Holiday Sweets are Not Good for Your Teeth!
By Mina Levi, DDS, 11/26/2014
As the winter holidays approach and with Thanksgiving just around the corner, we know that sweets like pumpkin pie and candy canes are a given. As much as these treats are great on the lips, they aren't so great on the teeth! In this article, Dentist San Francisco Mina Levi, DDS goes over some Holiday oral care tips about the sweet foods we love.
How do sweet foods and drinks cause cavities?
When you eat sugary foods or drinks, naturally occurring bacteria in the mouth feed on the sugar and create acids as a by-product. These acids then wear down the tooth enamel, making it weaker and more susceptible to tooth decay as well as a host of other problems, including gingivitis. Snacking on sweets throughout the day or during an extended period of time (such as at a holiday party) is especially harmful, since damaging acids form in the mouth every time you eat a sugary snack and continue to affect the teeth for at least 20 minutes afterwards.
Tips for Holiday oral care:
1. Eating sugary or carbohydrate-rich foods as part of a balanced meal is better than eating them alone. The body produces more saliva to help digest larger meals, which washes away more food and helps neutralize harmful acids before they can attack teeth.
2. Foods that take a long time to chew can damage teeth. That's because sticky foods, including nutritious choices like raisins, dates and dried fruit, hold acid against teeth longer than do other foods. Try to limit your consumption of these foods.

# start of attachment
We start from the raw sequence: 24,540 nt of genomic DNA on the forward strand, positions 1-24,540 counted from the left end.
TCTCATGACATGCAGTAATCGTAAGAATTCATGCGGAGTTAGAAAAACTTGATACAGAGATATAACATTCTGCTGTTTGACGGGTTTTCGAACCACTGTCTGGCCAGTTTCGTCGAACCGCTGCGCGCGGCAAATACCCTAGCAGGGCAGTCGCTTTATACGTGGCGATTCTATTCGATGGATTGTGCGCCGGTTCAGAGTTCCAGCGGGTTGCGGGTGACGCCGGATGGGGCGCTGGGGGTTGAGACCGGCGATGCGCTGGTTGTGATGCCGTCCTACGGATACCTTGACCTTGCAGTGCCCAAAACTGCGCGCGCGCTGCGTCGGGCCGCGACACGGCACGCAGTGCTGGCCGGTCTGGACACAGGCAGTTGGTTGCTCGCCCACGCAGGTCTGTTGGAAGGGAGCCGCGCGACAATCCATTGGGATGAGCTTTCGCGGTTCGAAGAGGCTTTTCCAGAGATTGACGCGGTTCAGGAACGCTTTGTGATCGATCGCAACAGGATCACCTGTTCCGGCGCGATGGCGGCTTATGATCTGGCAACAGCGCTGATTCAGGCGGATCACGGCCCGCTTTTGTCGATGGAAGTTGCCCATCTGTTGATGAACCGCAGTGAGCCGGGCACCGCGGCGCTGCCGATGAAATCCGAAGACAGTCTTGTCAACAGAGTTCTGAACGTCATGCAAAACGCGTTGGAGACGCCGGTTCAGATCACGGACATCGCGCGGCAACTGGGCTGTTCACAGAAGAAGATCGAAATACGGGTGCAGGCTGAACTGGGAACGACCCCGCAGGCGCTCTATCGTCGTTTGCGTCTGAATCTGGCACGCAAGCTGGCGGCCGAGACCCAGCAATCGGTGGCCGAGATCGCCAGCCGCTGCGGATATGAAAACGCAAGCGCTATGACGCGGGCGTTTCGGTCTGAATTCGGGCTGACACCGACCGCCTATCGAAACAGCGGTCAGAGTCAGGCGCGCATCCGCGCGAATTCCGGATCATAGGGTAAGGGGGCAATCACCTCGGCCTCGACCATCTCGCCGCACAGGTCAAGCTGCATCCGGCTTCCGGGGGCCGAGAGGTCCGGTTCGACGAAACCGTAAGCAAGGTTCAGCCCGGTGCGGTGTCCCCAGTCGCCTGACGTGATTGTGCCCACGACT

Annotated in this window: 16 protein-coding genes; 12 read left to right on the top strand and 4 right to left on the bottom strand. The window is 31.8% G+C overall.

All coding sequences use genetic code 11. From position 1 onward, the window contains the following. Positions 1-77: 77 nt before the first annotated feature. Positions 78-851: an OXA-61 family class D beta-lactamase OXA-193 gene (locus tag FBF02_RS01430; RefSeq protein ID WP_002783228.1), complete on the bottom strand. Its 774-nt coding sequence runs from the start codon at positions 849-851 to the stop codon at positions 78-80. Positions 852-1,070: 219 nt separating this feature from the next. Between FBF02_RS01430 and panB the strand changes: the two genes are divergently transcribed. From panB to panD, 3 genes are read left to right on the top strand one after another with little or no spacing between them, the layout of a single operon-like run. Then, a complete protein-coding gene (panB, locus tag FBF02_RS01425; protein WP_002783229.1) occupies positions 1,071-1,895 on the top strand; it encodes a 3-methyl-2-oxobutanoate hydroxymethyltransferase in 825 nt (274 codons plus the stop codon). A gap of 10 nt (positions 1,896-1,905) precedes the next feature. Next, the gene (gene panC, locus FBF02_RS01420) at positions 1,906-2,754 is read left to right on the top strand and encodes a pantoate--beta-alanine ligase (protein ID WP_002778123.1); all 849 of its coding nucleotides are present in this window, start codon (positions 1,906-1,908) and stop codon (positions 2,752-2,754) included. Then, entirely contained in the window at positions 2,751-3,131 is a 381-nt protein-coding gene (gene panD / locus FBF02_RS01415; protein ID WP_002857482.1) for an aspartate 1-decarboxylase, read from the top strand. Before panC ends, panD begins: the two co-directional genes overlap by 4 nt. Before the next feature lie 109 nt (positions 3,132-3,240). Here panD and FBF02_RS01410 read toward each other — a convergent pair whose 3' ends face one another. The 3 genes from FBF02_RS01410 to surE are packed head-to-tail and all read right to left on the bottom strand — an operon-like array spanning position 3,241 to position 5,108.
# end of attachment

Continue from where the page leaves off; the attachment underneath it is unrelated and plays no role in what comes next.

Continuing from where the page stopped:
3. After consuming high-acid food (fruits) or drinks (wine), rinse with water before brushing your teeth to prevent tooth erosion from the acids.
4. Keep a toothbrush and travel-size toothpaste handy (for example, in your pocket or purse or store these in the glove compartment of your car) so that you can brush right after eating at holiday parties.
5. An added benefit is that you are less likely to eat after you brush your teeth, so you may end up eating less at parties.
6. If you're unable to brush your teeth after eating, rinsing your mouth thoroughly with water or chewing sugar-free gum will help to wash away food particles, produce more saliva and neutralize acids in your mouth
If you have any questions or concerns regarding the effect that sweets have on your teeth during the Holiday season, visit Mina Levi, DDS on the web at www.minalevidds.com or give us a call at (415) 513-5066.
Topics: San Francisco Dentist, holiday sweets, holidays, Thanksgiving, winter, sweets, candy, candy effect, candy effect on your teeth, snacking, holiday snacking, treats, holiday treats, cavities
Source: Delta Dental Ins